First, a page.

Cities in California, Pennsylvania, and Colorado have seen major success with soda taxes. After Berkeley, California implemented a soda tax, the city saw sugar sweetened beverage consumption fall 21 percent, and water consumption rose 63 percent. Unfortunately, California just passed a statewide ban on future taxes on sugary beverages for the next 12 years.
Low-income communities and communities of color are unfairly and disproportionately targeted by sugary beverage ads. This targeting creates huge gaps in public health along racial and economic lines. Soda taxes offer a meaningful solution to the health equity problem.
Decreased sugary drink consumption means decreased health care costs and improved life expectancy. Despite this, most beverage companies are more interested in preserving their profits.
Although the state could benefit from it, Arizona will not be introducing a soda tax any time soon. As of March 16, 2018, soda taxes have been banned in Arizona. Governor Doug Ducey signed House Bill (HB) 2484, which requires all food and beverages to be taxed equally.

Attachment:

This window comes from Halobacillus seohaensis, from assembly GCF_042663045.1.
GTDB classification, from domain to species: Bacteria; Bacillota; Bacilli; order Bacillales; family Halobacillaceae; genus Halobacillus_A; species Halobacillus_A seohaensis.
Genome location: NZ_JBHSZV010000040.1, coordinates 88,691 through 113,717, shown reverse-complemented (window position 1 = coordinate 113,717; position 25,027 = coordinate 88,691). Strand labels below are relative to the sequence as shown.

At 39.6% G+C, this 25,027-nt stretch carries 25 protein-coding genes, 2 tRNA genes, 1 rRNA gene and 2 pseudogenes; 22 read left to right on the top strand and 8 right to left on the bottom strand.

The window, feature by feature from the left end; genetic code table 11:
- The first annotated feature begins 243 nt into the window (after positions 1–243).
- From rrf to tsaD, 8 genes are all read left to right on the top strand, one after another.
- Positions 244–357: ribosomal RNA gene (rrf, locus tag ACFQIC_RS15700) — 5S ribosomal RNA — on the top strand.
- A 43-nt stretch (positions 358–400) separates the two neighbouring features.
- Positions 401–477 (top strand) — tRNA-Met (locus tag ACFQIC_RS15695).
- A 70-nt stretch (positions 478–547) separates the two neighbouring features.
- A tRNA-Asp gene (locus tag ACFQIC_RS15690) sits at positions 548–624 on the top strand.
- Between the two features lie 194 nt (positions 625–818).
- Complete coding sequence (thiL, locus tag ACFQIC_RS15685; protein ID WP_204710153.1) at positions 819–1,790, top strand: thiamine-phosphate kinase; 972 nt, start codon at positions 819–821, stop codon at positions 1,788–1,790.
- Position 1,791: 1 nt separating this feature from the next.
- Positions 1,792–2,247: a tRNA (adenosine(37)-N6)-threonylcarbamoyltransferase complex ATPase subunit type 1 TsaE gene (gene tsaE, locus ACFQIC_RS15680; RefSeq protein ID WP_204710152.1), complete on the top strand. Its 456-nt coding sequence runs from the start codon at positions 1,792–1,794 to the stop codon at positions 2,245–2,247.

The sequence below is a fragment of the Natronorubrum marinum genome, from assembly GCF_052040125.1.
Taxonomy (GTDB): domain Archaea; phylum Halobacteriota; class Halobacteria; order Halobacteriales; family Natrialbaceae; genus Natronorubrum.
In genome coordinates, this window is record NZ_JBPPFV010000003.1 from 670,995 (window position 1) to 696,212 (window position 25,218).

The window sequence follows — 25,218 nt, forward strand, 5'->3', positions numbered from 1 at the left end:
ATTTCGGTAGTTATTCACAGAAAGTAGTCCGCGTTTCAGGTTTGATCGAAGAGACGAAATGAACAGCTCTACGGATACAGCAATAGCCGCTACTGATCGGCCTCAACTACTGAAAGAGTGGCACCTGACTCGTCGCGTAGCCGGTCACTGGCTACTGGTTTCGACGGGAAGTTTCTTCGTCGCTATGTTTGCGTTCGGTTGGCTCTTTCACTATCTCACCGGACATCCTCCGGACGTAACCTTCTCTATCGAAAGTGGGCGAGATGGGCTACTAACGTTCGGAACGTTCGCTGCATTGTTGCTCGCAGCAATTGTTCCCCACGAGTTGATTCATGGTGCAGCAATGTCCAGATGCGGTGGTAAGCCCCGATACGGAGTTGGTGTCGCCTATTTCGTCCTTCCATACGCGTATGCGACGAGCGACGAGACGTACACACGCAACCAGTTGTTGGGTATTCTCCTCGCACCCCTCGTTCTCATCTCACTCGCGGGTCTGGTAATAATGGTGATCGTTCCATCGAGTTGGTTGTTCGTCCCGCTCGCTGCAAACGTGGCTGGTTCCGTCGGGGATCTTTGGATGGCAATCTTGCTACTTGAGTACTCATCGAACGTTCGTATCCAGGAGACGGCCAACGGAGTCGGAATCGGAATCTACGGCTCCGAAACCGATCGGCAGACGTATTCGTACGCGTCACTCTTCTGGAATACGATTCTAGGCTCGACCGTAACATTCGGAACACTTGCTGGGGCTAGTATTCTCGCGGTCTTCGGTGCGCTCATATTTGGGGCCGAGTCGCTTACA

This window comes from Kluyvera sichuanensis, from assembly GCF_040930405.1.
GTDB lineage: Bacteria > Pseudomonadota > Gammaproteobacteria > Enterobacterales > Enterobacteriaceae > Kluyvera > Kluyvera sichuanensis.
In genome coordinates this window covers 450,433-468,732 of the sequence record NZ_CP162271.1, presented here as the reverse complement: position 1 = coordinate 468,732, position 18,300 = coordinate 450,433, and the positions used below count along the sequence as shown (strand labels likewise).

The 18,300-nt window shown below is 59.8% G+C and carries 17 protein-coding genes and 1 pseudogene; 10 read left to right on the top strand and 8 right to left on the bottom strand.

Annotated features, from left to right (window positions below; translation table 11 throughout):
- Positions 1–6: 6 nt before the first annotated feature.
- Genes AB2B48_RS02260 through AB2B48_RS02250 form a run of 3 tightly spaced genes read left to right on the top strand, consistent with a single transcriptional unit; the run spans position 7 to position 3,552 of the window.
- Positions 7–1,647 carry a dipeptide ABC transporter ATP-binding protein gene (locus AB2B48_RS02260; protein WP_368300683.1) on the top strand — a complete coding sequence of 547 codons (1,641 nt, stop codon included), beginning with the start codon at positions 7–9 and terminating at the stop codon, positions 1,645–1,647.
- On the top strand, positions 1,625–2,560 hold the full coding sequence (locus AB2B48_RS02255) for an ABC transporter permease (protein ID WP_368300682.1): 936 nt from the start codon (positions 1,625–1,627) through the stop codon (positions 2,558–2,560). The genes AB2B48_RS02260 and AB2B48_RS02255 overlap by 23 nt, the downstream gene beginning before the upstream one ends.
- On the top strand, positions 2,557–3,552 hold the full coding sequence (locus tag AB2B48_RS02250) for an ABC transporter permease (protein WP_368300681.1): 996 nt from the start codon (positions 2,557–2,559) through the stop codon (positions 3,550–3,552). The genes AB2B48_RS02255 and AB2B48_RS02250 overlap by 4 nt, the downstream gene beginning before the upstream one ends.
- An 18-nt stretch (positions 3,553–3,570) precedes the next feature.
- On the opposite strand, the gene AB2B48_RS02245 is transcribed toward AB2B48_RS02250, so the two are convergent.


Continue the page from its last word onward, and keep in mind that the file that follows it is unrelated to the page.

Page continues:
Soda taxes are banned now, but Arizonans were open to the idea when polled about it. A recent poll showed that if the money collected was used to fund education, 59 percent of Arizonans would support a soda tax. Sugary beverage taxes have the ability to fund things such as education, nutrition initiatives and other programs to address prevention of chronic health issues – especially in children. They could save billions in healthcare costs, and generate up to $12.5 billion in revenue nationally.
A soda tax could have tremendously helped Arizona. Food policy is vital to the health and well-being of everyone, and this only reinforces the importance of supporting good policy. Even though this bill was a loss, the fight for public health does not end here. Keep up with Pinnacle Prevention on our blog, Facebook, and Twitter for updates and insights on our work to make Arizona communities happier and healthier each and every day.
Follow these links to learn more about soda taxes and Arizona: